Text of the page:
The burning of the Library of Alexandria nearly two millennia ago stands as a symbol for the loss of cultural knowledge. Perhaps it serves as a warning as well.
Some people seem to see Facebook’s growing monopoly as a huge opportunity. They couldn’t be more wrong.
Do you remember when everybody declared that the “homepage is dead”?
That was less than two years ago and it’s already revealing itself to be a dreadful mistake.
The perceived wisdom was that it was smarter to publish direct to established social platforms, such as YouTube, Facebook, and Snapchat, because that’s where audiences are. No point in owning your own platform any more!
The first to recognise the error of their ways are the YouTubers. In recent months, stories have begun emerging of hugely successful channels having features stripped away by the company – often without explanation or appeal.
Big creators and companies who rely on YouTube for their income, including Channel Awesome, Eli the Computer Guy and Alternate History Hub have reported losing their ability to monetize their videos after a complaint or copyright strike was made against them.
When they try to appeal or even seek a clarification YouTube does not respond, suddenly rendering their livelihoods rudderless. With all their subscribers and content inherently made for YouTube, they can’t simply move to a competitor.
“This is the third year in a row I’ve earned over $100,000 from [YouTube]” one creator told The Verge “and I’m getting tired of worrying about whether all my work is going to vanish.”
Perhaps you don’t have much sympathy for a vlogger making five figures from his bedroom. But stick with me: this is a symptom of something much more serious.
It’s clear now that the Internet has changed hands.
Without any of the elements that create healthy diverse competition in the real world, four companies have emerged all powerful on the web: Google, Apple, Amazon and of course, Facebook. Competitors to these big-four exist, but one can’t imagine them ever being a threat.
Facebook in particular is expanding to control ever more aspects of ours lives – no more so than the information we consume.
When Facebook unveiled their Instant Articles deal last year the benefits to publishers were clearly spelled out: content published directly to Facebook (rather than being embedded from an external site) would be given priority in newsfeeds. Plus ad-blocking on Facebook is harder to do so revenue will increase.
Publishers big and small have seen it as virtually a no-brainer, arguing that they can’t afford to lose eyeballs in their high stakes battle of attrition.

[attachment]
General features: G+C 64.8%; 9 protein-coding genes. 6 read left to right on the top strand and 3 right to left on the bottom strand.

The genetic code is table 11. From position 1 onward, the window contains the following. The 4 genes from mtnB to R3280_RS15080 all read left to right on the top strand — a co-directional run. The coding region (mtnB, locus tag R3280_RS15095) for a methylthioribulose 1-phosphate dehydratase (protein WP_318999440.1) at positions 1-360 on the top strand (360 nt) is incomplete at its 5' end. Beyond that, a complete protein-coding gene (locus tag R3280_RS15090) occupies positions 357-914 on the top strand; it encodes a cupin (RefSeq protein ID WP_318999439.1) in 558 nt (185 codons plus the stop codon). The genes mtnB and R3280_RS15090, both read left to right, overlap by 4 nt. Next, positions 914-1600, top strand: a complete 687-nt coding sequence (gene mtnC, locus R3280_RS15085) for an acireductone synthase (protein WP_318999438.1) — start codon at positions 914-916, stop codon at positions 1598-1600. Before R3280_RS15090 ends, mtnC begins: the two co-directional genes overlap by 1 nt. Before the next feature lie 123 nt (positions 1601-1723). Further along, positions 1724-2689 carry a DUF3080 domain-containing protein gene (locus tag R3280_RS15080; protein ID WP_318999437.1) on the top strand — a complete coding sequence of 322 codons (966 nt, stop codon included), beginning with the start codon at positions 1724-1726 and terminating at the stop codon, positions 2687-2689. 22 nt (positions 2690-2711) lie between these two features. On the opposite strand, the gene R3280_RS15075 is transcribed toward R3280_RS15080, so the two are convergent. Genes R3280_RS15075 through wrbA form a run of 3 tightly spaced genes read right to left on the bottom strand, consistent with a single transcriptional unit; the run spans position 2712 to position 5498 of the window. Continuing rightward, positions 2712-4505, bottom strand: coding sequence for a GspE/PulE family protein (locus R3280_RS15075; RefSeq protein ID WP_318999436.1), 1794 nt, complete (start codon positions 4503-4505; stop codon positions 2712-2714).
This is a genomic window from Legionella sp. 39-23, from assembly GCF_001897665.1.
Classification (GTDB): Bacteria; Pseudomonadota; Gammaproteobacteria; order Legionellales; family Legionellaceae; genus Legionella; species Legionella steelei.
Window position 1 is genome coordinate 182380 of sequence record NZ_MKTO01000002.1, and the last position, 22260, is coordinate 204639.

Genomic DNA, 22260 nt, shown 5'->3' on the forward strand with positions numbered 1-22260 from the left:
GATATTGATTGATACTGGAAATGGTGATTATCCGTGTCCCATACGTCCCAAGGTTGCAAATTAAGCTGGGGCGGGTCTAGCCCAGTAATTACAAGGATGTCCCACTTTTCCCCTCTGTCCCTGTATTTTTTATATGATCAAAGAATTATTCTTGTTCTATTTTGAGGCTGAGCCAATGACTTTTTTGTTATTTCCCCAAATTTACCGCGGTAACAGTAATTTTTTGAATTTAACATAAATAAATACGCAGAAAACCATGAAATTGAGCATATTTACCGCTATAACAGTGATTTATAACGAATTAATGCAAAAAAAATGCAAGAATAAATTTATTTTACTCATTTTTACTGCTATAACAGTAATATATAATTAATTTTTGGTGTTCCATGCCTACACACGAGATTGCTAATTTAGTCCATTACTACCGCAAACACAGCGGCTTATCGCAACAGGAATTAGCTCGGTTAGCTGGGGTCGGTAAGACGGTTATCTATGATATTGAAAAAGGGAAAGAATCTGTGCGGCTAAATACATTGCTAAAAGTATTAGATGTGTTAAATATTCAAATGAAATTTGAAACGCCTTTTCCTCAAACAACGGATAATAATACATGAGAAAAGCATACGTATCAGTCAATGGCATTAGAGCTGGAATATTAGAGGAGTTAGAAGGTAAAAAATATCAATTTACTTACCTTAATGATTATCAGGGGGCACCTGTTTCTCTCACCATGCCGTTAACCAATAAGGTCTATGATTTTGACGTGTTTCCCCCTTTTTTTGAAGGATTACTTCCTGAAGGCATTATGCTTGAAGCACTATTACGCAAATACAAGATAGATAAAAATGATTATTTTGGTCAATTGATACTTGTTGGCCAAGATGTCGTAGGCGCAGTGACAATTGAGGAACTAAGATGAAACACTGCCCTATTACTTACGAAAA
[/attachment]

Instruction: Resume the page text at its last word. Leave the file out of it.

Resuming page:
This is – I think – is a dangerous mistake, rooted in short-term thinking. The consequences in the long-term could be devastating.
In a new article for the Columbia Journalism Review, Emily Bell sees cause for concern:
“We are seeing massive changes in control, and finance, putting the future of our publishing ecosystem into the hands of a few, who now control the destiny of many,” she writes.
An accident of history (let’s not pretend it’s anything else) has put this enormous power in the hands of Mark Zuckerberg: a 31-year-old computer science dropout from New York. I am sure he is nice enough and his intentions may be good; and no-one is doubting his ability as a programmer or entrepreneur. But he is as qualified to hold this power as Donald Trump is to be president.
(You can argue too that as CEO of Facebook he is more powerful than the president).
Facebook has convinced publishers – the free press, the fourth estate of our democratic society! – to surrender their autonomy for a quick buck.
How long before they start to feel the strong arm of their new bed mate, just as the YouTubers are feeling now? As The Memo has reported before, Facebook is not afraid to censor.
Read more: Facebook’s fear of nipples is outdated
“If Facebook decides, for instance, that video stories will do better than text stories,” argues Bell, “we cannot know that unless they tell us or unless we observe it. This is an unregulated field. There is no transparency into the internal working of these systems.”
The burning of the Library of Alexandria nearly two millennia ago stands as a symbol for the loss of cultural knowledge. And perhaps it serves as a warning as well.
We believe we live in a golden age of information. But in centralising it, putting more of it into the hands of a small, powerful, unaccountable elite, we are doing a dangerous dance.
As the playwright David Mamet once warned: “if ‘information’ is centralised in…computers, liable to power outage or any electronic mishap, might one not intuit that the culture is voting for/being impelled toward an eradication of knowledge?”
It won’t be as dramatic as a burning library – but it will be just as devastating.
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